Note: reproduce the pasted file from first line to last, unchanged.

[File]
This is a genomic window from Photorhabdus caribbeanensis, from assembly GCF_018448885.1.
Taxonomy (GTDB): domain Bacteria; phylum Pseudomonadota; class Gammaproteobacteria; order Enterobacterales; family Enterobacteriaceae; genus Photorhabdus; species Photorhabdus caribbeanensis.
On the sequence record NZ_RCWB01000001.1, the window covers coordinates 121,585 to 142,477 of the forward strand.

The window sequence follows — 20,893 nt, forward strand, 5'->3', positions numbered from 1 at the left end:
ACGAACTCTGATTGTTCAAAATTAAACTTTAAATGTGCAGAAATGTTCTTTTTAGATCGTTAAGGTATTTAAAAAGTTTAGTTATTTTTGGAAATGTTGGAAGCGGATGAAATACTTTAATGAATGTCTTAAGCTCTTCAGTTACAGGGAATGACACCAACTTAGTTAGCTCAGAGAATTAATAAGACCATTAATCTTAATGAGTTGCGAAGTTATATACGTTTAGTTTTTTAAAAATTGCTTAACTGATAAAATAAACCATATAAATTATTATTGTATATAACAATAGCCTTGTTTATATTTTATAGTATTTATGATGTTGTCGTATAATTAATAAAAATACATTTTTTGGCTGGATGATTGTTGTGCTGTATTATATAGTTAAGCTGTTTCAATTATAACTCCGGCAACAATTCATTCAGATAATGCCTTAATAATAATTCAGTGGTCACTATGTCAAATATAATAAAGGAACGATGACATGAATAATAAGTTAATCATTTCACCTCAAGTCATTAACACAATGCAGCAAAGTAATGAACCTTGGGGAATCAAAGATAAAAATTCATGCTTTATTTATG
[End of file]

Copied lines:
This is a genomic window from Photorhabdus caribbeanensis, from assembly GCF_018448885.1.
Taxonomy (GTDB): domain Bacteria; phylum Pseudomonadota; class Gammaproteobacteria; order Enterobacterales; family Enterobacteriaceae; genus Photorhabdus; species Photorhabdus caribbeanensis.
On the sequence record NZ_RCWB01000001.1, the window covers coordinates 121,585 to 142,477 of the forward strand.

The window sequence follows — 20,893 nt, forward strand, 5'->3', positions numbered from 1 at the left end:
ACGAACTCTGATTGTTCAAAATTAAACTTTAAATGTGCAGAAATGTTCTTTTTAGATCGTTAAGGTATTTAAAAAGTTTAGTTATTTTTGGAAATGTTGGAAGCGGATGAAATACTTTAATGAATGTCTTAAGCTCTTCAGTTACAGGGAATGACACCAACTTAGTTAGCTCAGAGAATTAATAAGACCATTAATCTTAATGAGTTGCGAAGTTATATACGTTTAGTTTTTTAAAAATTGCTTAACTGATAAAATAAACCATATAAATTATTATTGTATATAACAATAGCCTTGTTTATATTTTATAGTATTTATGATGTTGTCGTATAATTAATAAAAATACATTTTTTGGCTGGATGATTGTTGTGCTGTATTATATAGTTAAGCTGTTTCAATTATAACTCCGGCAACAATTCATTCAGATAATGCCTTAATAATAATTCAGTGGTCACTATGTCAAATATAATAAAGGAACGATGACATGAATAATAAGTTAATCATTTCACCTCAAGTCATTAACACAATGCAGCAAAGTAATGAACCTTGGGGAATCAAAGATAAAAATTCATGCTTTATTTATG